I recently finished Andrew Farley’s book, The Naked Gospel. For those of you that read my blog regularly, you are aware that I rate each book I read and give them a rating from 1 to 5. I considered giving this book a 5.5, or a 5+, or something to show how thoroughly I enjoyed it. But then I didn’t know what would happen if I broke my own blog rules…
This book addresses the “hybrid Christianity” that many Christians live by (a mix of the New Covenant and the Old Covenant). Farley approaches the topic by unpacking Scriptures in ways you likely have not thought about them. One of the strengths of the book is that he writes well, he supports his arguments with strong Biblical contextualization, and he has an ability to create helpful analogies that avoid being cliche yet allow you to see his point in another light. I can’t recommend this book highly enough. You can also click here to read an interview I did with the author that gives a good preview of the book.
Here is a taste of some of its goodness:
“The original sin was not Adam and Eve’s thumbing their noses at the goodness of God. Instead, it was their wanting to author their own system of right and wrong so they could make sure they did right and avoided wrong. Today, we can be deceived by the same offer. We may find ourselves pursuing the knowledge of good instead of listening to our heartfelt yearning for an intimate relationship with Jesus Christ.”
“Just as a will isn’t in effect without a death, a covenant doesn’t go into effect without a death. Meaning the New Covenant did not begin at Jesus’ birth but at His death.”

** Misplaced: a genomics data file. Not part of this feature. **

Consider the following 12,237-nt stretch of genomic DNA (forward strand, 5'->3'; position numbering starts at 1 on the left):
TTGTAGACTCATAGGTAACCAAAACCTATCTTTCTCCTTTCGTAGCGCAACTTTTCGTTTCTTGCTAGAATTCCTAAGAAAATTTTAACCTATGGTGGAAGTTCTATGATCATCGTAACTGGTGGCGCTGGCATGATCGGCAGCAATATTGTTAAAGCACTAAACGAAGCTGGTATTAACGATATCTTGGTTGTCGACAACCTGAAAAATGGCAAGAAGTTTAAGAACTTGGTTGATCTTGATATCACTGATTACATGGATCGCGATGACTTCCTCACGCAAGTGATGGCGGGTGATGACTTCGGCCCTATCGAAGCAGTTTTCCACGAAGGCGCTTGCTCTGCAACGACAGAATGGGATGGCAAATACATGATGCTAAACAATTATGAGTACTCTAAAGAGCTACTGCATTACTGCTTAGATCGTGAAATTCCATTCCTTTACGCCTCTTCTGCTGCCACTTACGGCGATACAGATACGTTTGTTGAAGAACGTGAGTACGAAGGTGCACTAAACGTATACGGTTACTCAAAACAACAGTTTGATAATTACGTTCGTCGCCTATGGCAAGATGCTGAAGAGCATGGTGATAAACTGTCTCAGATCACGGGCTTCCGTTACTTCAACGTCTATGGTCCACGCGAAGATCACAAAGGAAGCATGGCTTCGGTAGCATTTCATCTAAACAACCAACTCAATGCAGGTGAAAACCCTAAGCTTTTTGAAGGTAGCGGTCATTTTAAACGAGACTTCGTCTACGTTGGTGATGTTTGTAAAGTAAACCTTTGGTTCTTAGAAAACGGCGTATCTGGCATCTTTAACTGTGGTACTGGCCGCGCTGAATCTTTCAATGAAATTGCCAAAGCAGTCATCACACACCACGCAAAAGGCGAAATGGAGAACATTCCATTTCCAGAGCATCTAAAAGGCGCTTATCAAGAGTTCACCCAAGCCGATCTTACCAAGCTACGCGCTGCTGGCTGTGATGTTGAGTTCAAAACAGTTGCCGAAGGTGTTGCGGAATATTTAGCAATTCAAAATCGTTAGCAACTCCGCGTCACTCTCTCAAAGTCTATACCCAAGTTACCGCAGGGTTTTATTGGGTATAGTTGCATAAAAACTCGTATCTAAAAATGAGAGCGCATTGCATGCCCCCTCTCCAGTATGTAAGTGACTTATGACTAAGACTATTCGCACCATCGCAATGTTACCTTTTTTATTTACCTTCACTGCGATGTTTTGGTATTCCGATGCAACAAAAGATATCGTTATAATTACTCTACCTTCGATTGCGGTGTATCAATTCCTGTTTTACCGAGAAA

“Jesus told Nicodemus that each human being’s real need is to be born a second time. He wasn’t urging the Jewish leader to turn over a new leaf, to try harder, or to polish his lifestyle. Instead, he was addressing the heart of the matter, namely, birth. While some regard Christianity as a behavior improvement program dressed up in religious clothing, Jesus revealed that God’s plan was actually an exchange of nature.”
“There is no better test as to whether a man is really preaching the New Testament gospel of salvation than this, that some people might misunderstand it and misinterpret it to mean that it really amounts to this, that because you are saved by grace alone it does not matter at all what you do: you can go on sinning as much as you like because it will redound all the more to the glory of grace. If my preaching and presentation of the gospel of salvation does not expose it to that misunderstanding, then it is not the gospel… There is this kind of dangerous element about the true presentation of the doctrine of salvation. – D. Martyn Lloyd-Jones”